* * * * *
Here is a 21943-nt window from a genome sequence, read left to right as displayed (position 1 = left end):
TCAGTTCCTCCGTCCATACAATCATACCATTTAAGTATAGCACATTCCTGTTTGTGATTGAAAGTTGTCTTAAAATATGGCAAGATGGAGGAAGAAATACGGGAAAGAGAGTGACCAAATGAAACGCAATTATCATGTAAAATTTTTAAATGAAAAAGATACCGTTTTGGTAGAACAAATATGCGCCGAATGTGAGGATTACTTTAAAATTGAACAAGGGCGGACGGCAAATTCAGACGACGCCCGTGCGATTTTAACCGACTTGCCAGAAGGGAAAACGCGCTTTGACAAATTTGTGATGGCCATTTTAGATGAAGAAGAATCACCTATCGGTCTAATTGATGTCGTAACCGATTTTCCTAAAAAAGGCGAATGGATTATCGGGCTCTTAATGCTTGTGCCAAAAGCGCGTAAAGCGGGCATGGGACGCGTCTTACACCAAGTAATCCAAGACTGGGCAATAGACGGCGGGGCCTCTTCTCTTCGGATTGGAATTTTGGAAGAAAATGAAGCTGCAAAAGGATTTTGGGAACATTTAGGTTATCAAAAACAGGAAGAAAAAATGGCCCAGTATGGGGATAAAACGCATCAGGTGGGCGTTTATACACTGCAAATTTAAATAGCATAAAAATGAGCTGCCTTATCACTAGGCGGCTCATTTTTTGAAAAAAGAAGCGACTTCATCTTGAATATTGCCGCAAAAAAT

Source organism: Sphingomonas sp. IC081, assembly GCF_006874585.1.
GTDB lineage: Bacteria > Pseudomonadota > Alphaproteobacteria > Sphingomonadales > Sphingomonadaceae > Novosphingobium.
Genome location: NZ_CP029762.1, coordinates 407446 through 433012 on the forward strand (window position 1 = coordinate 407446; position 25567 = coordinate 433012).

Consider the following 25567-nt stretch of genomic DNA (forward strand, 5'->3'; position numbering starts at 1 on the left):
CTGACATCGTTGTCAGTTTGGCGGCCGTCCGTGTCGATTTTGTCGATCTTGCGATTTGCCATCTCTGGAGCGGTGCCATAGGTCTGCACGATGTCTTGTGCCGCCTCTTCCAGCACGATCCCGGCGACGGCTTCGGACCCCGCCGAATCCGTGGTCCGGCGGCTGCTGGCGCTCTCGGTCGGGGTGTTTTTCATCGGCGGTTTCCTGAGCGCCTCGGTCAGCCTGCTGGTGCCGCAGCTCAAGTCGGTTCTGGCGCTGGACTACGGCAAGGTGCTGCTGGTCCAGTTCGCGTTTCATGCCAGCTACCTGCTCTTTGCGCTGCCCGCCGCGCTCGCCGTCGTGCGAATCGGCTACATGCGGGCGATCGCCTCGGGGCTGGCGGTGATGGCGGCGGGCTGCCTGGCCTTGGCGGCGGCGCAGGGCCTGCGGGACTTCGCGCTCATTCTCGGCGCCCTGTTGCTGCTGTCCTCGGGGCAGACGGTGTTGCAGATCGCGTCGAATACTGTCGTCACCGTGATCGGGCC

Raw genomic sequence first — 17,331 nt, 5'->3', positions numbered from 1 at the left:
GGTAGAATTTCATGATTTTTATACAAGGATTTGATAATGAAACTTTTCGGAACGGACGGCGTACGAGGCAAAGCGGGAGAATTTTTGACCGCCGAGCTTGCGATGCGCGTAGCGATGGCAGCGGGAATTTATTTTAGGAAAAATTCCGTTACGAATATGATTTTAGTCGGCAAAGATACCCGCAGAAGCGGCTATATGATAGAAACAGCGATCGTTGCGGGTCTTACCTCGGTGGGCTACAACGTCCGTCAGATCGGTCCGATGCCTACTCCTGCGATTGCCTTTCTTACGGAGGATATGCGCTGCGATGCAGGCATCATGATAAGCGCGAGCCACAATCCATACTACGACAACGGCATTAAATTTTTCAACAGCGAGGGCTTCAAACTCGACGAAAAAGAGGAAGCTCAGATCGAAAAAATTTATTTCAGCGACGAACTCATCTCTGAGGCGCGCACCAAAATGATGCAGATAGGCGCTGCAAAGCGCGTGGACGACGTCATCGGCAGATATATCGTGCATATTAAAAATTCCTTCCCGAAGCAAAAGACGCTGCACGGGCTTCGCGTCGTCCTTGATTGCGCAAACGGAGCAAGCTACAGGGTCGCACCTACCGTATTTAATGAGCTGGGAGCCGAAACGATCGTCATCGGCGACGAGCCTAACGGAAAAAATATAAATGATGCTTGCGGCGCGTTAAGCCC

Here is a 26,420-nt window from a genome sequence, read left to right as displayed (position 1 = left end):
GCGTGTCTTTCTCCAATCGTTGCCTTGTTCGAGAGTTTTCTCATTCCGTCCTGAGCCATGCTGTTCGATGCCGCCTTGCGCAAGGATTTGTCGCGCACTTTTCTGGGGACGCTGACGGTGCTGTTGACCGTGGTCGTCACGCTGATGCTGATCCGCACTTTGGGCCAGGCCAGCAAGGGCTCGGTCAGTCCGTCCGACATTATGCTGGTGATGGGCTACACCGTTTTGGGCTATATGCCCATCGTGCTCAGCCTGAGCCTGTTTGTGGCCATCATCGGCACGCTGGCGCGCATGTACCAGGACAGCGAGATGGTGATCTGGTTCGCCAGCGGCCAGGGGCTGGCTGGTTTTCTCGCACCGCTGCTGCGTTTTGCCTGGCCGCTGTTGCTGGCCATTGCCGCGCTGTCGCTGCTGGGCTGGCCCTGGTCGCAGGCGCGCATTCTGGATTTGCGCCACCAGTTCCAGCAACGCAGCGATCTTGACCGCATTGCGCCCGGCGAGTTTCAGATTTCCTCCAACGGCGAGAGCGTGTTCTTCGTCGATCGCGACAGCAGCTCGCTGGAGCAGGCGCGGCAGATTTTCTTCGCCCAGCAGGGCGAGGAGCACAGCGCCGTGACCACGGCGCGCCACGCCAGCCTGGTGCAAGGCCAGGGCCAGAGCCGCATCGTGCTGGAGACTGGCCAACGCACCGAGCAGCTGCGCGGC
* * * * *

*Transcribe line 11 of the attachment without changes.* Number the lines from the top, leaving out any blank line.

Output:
GCGTGTCTTTCTCCAATCGTTGCCTTGTTCGAGAGTTTTCTCATTCCGTCCTGAGCCATGCTGTTCGATGCCGCCTTGCGCAAGGATTTGTCGCGCACTTTTCTGGGGACGCTGACGGTGCTGTTGACCGTGGTCGTCACGCTGATGCTGATCCGCACTTTGGGCCAGGCCAGCAAGGGCTCGGTCAGTCCGTCCGACATTATGCTGGTGATGGGCTACACCGTTTTGGGCTATATGCCCATCGTGCTCAGCCTGAGCCTGTTTGTGGCCATCATCGGCACGCTGGCGCGCATGTACCAGGACAGCGAGATGGTGATCTGGTTCGCCAGCGGCCAGGGGCTGGCTGGTTTTCTCGCACCGCTGCTGCGTTTTGCCTGGCCGCTGTTGCTGGCCATTGCCGCGCTGTCGCTGCTGGGCTGGCCCTGGTCGCAGGCGCGCATTCTGGATTTGCGCCACCAGTTCCAGCAACGCAGCGATCTTGACCGCATTGCGCCCGGCGAGTTTCAGATTTCCTCCAACGGCGAGAGCGTGTTCTTCGTCGATCGCGACAGCAGCTCGCTGGAGCAGGCGCGGCAGATTTTCTTCGCCCAGCAGGGCGAGGAGCACAGCGCCGTGACCACGGCGCGCCACGCCAGCCTGGTGCAAGGCCAGGGCCAGAGCCGCATCGTGCTGGAGACTGGCCAACGCACCGAGCAGCTGCGCGGC